Fate of 2,300 separated children still unclear despite Trump’s executive order | US news

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Donald Trump may have signed an executive order to end the separation of families at the southern border, but his administration is not making any special efforts to immediately reunite the 2,300 children who have already been separated from their parents under his “zero tolerance” policy.

The lack of action has created an additional burden for groups that provide legal and social services to immigrants, flooding non-governmental organisations (NGOs) with cases.

Why are children being separated from their families?

In April 2018, the US attorney general, Jeff Sessions, announced a “zero tolerance” policy under which anyone who crossed the border without legal status would be prosecuted by the justice department. This includes some, but not all, asylum seekers. Because children can’t be held in adult detention facilities, they are being separated from their parents.

Immigrant advocacy groups, however, say hundreds of families have been separated since at least July 2017. 

More than 200 child welfare groups, including the American Academy of Pediatrics and the United Nations, said they opposed the practice. 

What happens to the children?

They are supposed to enter the system for processing “unaccompanied alien children”, which exists primarily to serve children who voluntarily arrive at the border on their own. Unaccompanied alien children are placed in health department custody within 72 hours of being apprehended by border agents. They then wait in shelters for weeks or months at a time as the government searches for parents, relatives or family friends to place them with in the US.

This already overstretched system has been thrown into chaos by the new influx of children.  

Can these children be reunited with their parents?

Immigration advocacy groups and attorneys have warned that there is not a clear system in place to reunite families. In one case, attorneys in Texas said they had been given a phone number to help parents locate their children, but it ended up being the number for an immigration enforcement tip line.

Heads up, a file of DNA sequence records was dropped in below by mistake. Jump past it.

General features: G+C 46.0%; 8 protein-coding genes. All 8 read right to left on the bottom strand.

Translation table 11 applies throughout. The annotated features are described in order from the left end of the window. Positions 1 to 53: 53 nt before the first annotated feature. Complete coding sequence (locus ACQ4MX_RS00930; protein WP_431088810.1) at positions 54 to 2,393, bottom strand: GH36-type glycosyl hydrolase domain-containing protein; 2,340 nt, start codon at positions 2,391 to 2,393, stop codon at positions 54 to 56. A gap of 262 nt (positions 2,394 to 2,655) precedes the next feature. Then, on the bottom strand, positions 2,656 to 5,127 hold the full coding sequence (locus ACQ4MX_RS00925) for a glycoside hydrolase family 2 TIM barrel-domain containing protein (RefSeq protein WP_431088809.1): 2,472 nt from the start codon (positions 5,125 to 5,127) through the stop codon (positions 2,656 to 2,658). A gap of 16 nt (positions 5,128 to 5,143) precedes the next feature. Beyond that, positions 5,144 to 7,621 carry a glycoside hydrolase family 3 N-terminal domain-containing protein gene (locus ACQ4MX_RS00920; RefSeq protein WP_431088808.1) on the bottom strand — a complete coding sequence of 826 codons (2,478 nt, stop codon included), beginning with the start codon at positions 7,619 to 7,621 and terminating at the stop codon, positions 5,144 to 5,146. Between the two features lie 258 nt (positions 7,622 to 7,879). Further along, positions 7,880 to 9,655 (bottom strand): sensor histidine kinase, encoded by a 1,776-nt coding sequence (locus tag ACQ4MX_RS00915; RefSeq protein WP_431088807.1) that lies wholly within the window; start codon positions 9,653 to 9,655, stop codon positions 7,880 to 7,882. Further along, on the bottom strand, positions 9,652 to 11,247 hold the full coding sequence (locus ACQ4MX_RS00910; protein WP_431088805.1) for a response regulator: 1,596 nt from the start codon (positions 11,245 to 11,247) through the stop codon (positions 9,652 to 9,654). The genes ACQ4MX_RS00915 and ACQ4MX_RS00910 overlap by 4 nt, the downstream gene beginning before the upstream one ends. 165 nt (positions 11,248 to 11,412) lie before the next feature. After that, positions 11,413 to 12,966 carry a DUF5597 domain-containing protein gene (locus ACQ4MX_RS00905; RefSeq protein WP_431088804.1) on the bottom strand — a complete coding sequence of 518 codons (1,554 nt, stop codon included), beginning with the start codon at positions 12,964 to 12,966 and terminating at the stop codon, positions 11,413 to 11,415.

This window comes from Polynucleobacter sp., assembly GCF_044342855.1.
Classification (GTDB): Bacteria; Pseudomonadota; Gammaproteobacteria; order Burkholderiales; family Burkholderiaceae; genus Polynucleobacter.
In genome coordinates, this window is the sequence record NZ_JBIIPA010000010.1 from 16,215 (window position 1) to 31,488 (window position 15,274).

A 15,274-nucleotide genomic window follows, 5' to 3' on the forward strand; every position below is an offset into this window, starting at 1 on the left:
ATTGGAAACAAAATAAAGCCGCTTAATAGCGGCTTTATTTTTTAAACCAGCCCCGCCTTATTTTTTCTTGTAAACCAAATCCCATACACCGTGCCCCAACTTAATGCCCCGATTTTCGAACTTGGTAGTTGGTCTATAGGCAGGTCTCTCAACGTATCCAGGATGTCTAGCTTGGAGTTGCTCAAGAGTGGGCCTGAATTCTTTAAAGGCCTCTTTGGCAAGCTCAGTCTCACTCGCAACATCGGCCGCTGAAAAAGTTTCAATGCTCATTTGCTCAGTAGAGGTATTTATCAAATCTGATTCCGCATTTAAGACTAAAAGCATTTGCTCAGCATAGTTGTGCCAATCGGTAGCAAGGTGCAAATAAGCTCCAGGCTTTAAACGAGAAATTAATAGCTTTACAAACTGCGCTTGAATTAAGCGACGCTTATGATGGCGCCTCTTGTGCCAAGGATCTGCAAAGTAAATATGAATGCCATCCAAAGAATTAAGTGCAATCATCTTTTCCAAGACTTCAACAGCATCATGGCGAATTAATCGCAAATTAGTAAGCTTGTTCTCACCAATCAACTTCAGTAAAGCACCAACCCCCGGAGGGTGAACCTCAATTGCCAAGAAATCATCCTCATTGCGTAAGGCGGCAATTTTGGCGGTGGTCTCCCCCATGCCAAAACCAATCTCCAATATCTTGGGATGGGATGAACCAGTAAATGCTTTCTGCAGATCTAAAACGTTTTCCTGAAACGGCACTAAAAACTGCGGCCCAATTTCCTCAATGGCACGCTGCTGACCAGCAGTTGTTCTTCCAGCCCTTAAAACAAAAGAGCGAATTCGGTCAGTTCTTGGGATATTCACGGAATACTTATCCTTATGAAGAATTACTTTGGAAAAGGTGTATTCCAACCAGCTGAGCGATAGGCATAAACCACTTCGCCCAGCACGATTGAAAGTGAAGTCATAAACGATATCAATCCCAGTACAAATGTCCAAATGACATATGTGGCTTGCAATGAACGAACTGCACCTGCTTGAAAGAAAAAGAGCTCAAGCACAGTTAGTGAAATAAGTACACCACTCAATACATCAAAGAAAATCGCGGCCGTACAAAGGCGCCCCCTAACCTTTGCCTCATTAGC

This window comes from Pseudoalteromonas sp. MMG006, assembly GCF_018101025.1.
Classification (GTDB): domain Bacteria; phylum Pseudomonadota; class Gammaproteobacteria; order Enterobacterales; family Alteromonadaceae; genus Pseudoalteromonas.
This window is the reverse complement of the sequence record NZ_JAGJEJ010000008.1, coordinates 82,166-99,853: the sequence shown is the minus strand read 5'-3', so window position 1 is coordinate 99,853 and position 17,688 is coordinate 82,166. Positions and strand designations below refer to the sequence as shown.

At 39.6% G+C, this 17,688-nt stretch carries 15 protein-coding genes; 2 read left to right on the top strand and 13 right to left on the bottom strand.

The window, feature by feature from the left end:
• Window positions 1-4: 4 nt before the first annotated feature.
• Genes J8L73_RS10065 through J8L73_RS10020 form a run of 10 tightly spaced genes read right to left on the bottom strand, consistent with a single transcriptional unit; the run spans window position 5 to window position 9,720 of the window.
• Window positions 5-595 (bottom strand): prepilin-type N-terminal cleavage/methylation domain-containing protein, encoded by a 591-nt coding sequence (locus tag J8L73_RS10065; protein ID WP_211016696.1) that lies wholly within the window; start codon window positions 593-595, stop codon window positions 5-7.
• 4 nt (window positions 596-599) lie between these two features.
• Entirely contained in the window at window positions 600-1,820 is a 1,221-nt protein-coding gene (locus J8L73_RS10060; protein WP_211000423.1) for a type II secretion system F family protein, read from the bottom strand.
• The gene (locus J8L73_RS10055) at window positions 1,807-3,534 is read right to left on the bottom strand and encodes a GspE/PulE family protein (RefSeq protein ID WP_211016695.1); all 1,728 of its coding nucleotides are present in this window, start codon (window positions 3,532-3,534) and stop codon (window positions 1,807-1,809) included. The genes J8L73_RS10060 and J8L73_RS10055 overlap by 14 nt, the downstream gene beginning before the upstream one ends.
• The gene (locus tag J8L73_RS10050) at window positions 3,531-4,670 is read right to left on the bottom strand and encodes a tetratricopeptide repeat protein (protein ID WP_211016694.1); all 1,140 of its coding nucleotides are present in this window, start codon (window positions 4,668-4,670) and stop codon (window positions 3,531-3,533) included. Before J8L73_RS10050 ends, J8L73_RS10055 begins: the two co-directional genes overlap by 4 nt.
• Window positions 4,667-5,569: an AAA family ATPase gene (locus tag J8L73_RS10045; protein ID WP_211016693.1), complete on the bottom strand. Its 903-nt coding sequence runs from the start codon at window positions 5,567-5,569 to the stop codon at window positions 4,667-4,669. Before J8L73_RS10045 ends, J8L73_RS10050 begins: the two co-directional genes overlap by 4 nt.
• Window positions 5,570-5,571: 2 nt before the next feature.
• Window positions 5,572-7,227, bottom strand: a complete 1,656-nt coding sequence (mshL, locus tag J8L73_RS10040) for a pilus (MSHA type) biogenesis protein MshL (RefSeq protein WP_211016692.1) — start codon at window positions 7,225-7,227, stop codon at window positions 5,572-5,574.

Advocates for children have said they do not know how to find parents, who are more likely to have important information about why the family is fleeing its home country. And if, for instance, a parent is deported, there is no clear way for them to ensure their child is deported with them.  

What happened to families before?

When an influx of families and unaccompanied children fleeing Central America arrived at the border in 2014, Barack Obama’s administration detained families.

This was harshly criticized and a federal court in 2015 stopped the government from holding families for months without explanation. Instead, they were released while they waited for their immigration cases to be heard in court. Not everyone shows up for those court dates, leading the Trump administration to condemn what it calls a “catch and release” program. By Amanda Holpuch 

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“We would prefer the government to not separate families,” said Megan McKenna, from Kids in Need of Defense (Kind) which offers legal services to unaccompanied children. “But if that has to be the policy then they need to ensure there is a clear protocol that ensures the constant communication between the child and the parent. It’s the only humane thing to do. It’s incredible it’s not happening already.”

Connecting families presents an enormous challenge because once they are detained at the border, children and parents enter two separate systems: for parents, the US Department of Homeland Security and criminal prosecution; meanwhile, children are classified as an “unaccompanied alien child” and transferred to the US Department of Health and Human Services.

“We are dealing with several agencies all trying to coordinate in a disastrous way,” said Zenén Jaimes Pérez from the Texas Civil Rights Project, which provides legal counsel to immigrant families.

Some parents have struggled to find their children, some of whom are being flown to shelters around the country. With no clear process in place, it’s possible some families will never be reunited.

“Permanent separation. It happens,” John Sandweg, who ran the US Immigration and Customs Enforcement (Ice) agency under Obama between 2013 and 2014, told NBC News.

The Trump administration’s ‘zero tolerance’ policy has resulted in the separation of 2,300 children from their parents.

The Trump administration’s ‘zero tolerance’ policy has resulted in the separation of 2,300 children from their parents. Photograph: Susan Walsh/AP

Although both parents and children are allocated A-numbers – “alien” identifiers – and case files, no government body aggregates and tracks them as a family unit. A separated child is treated by the system in exactly the same way as a child who had crossed the border without their parents.

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